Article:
Anonymous said...

Do you know if there is a way to change the number of partitions SAS uses from ten to any other number?

Ken Kleinman said...

Not a clue. Good question to ask SAS directly, or poke around in "Using SAS in your operating environment in the SAS help window.

Jimena BoHe said...

I am having some trouble.. I am working with Rcmdr and it says that he couldn't find the function "hosmerlem". I was also wondering if I need any special package.

Ken Kleinman said...

I don't use Rcmdr, so I can't say why it wouldn't find the hosmerlem() function if you paste it in from the above code. Good luck!

Anonymous said...

Hosmer-lemeshow measures the conformity to the logit curve right? So it get's kind of goofy sometiems. A random number for instance is a lousy predictor (c-statistic = .51) but does well in Hosmer_lemeshow. So sometimes the predictive power of your model is at war with pure adherence to the logit curve. Since the logit is an arbitrary mathematical shape we have chosen to map our results to, I guess we should expect that. Nature is not a logit. Additional massaging of the data will help, but I'm thinking interpretation is important here too sometimes. If your model over projects a little in the lower deciles and under projects in the upper, is that a bad thing or just an added safety factor. Manytimes it depends on the application.

Anonymous said...

I don't think the H-L test has anything to do with the logit. It just measures how well the expected probability under the model conforms to the observed proportion. An uncorrelated predictor will have a beta near 0 for any link function you like (with sufficient N), and the expected probability will be about the marginal proportion for any link function, for all the bins, however many we use in constructing the H-L test. This will result in a relatively small H-L statistic. I don't see how this means the predictive power is at war with the adherence to any particular curve. It's just a fact that the model calibration and the predictive value of the model need not agree with one another.

In addition to the situation you point out, it's possible to have poorly calibrated models that have good predictive ability-- that's also not a suggestion of any underlying disagreement, I don't think.

Anonymous said...

Ken,
Lately when I Google/RSeek something, about 1 time in 10 I end up with your blog, and exactly the answer I need! Thanks, again.

Rebecca S

Ken Kleinman said...

I'm so happy to hear that, Rebecca! Thanks for letting me know.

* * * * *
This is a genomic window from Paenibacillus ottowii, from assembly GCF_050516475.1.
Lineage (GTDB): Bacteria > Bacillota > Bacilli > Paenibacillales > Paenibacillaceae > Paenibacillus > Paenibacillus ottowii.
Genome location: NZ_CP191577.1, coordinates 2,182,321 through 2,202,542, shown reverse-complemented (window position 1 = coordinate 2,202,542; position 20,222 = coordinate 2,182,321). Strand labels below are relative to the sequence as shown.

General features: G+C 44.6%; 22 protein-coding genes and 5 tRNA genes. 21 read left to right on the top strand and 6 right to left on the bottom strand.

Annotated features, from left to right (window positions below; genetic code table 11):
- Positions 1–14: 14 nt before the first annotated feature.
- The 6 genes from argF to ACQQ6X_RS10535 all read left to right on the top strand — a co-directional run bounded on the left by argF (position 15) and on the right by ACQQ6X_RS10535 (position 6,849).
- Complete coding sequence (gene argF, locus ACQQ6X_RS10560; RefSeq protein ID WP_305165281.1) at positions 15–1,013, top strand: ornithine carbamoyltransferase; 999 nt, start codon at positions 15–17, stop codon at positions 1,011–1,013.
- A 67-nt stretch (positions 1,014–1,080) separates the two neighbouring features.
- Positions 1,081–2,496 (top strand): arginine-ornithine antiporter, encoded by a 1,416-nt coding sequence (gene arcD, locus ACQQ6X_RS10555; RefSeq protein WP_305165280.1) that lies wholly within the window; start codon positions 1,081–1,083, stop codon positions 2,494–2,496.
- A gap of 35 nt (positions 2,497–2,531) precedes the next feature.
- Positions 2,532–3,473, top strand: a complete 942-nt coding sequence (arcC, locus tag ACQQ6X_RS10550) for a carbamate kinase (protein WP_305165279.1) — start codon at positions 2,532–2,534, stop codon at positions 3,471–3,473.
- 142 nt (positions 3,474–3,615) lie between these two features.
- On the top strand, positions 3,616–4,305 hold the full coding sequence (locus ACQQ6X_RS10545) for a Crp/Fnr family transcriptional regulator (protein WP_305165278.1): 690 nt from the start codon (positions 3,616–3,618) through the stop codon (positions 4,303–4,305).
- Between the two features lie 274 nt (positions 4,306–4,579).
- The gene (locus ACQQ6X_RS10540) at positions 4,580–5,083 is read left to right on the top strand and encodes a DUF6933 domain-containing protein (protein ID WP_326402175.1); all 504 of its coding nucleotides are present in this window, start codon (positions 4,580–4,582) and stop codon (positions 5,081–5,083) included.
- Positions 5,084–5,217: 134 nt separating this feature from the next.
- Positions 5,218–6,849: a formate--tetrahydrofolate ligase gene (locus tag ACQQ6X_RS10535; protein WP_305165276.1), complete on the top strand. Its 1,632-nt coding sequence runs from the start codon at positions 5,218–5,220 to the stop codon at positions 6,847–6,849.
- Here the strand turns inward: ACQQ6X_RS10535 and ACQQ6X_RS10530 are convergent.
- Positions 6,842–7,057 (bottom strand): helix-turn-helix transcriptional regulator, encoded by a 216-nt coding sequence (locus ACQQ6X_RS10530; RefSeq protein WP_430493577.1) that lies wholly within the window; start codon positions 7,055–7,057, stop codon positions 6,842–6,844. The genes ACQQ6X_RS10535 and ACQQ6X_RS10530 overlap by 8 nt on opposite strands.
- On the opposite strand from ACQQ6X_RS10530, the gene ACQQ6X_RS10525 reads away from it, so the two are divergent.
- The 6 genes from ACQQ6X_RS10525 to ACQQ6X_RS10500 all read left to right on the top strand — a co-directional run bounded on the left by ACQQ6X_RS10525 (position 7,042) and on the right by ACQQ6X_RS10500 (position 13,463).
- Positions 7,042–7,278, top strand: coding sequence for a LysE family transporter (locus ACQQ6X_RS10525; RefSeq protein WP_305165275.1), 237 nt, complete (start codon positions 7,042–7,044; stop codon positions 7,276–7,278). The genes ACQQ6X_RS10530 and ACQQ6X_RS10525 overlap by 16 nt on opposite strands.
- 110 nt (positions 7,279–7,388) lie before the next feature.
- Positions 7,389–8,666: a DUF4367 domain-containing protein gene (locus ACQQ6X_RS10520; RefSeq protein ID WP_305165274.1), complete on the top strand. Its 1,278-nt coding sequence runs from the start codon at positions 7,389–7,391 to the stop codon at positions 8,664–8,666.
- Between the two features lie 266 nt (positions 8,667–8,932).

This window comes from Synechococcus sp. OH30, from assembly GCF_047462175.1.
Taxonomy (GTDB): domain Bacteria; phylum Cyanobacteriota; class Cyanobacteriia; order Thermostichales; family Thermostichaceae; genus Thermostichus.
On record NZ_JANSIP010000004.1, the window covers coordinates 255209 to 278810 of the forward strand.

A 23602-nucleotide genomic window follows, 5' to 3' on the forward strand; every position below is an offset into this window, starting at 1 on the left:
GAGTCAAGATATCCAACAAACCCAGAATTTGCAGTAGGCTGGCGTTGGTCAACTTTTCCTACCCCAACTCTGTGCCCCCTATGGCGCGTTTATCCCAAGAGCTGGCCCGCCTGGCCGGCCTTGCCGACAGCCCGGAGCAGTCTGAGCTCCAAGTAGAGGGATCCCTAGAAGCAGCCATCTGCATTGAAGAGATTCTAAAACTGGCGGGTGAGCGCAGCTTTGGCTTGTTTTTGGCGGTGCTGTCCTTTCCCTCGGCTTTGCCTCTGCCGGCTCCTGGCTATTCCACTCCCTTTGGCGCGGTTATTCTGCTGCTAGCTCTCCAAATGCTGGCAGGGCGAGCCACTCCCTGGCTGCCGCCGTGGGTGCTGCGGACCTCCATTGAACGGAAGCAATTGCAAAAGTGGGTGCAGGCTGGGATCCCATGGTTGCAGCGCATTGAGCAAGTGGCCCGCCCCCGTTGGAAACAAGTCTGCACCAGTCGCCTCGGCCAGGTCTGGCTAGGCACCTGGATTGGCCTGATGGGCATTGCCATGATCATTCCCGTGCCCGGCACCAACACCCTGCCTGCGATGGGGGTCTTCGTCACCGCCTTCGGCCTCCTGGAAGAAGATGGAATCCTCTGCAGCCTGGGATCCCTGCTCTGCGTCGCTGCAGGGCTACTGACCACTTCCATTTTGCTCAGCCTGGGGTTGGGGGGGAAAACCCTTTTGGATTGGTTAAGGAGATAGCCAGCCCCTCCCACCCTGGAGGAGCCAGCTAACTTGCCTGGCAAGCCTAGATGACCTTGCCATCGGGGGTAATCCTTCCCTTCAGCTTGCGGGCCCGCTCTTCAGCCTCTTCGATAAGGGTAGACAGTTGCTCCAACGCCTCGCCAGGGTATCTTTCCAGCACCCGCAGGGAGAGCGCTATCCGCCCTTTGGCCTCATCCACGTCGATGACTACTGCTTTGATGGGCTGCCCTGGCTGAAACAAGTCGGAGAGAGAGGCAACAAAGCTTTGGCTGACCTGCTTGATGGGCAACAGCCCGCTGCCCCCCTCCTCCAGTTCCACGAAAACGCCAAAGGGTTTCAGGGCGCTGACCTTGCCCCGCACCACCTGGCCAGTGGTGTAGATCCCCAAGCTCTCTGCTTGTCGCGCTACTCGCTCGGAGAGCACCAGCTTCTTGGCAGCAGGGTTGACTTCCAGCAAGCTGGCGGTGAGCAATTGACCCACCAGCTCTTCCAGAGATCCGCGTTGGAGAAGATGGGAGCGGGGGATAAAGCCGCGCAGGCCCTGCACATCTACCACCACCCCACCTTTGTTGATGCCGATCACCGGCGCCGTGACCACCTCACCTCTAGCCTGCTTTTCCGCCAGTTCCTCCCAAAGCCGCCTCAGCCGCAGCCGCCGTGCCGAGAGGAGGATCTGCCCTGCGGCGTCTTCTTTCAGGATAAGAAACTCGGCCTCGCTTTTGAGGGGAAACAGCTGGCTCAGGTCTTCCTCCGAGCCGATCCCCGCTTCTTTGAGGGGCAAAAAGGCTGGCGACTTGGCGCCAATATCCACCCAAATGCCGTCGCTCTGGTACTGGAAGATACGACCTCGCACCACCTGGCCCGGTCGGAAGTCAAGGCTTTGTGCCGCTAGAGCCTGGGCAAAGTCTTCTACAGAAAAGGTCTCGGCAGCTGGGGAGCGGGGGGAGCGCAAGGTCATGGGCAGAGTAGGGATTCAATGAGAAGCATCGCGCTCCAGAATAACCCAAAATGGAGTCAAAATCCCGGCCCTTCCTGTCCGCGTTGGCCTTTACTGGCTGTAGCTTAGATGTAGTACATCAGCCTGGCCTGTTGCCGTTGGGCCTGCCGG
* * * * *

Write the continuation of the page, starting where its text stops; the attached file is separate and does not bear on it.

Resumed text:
Anonymous said...

Thanks a lot!

H-L test is described in the nice book by Hosmer D.W., Lemeshow S. Applied logistic regression. I always was wondering why that test is absent in stats package.

Olga

jessie abbate said...
This comment has been removed by the author.
jessie abbate said...

Hi - I get really different values when I run the HL test on both R and SAS - using the codes you've supplied here. p=0.998 vs. p=0.15. Is this likely to happen?

Nick Horton said...

Can you try flipping the values of your outcome variable (model P(Y=0) rather than P(Y=1)) in both systems and see how different the results are? The HL test is sensitive to where you cut the deciles.

jessie abbate said...

Nick - thanks for your response. No, changing this does alter the responses slightly, but not the big differences I see. I think the problem is that my glm (in R) is using the proportion (Y) weighted by the total number of trials at each value of X, instead of classical 1s and 0s. This gives the exact same response for the model as if I coded success/failures, but maybe it causes problems with the HL test. I will re-code it as success/failures and see if that helps. I'll be in touch... But any other suggestions in case this doesn't work would help! Thanks!!

Scott said...

There's be a discrepancy in the computation of chisq--SAS (and the HL formula I was taught) uses n*yhat*(1-yhat) in the denominator instead of the expected value (see http://support.sas.com/documentation/cdl/en/statug/63033/HTML/default/viewer.htm#statug_logistic_sect039.htm). Interestingly, the classic GOF test uses the expectation in the denominator as you did (but should have df=g-k-1).

Scott Bartell said...

Another difference from SAS is that your calculation of chisq sums over 20 terms, but SAS only sums over 10 terms (basically the right-hand columns of obs and expect). For the SAS formula I think you'd want to replace the relevant lines of your HL function with something like this:

obs = xtabs(y ~ cutyhat)
expect = xtabs(yhat ~ cutyhat)
V = xtabs(yhat*(1-yhat) ~ cutyhat)
chisq = sum((obs - expect)^2/V)

agnese said...

Hello, is it possible to visualize the contingency table for the Hosmer Lemeshow Test in the R output, in order to check the expected frequency values? Thank you.

Summit said...

Hello, thanks for your useful post! I'm wondering is that possible to perform the H-L test in SAS with the same model but different parameter estimates? Thanks!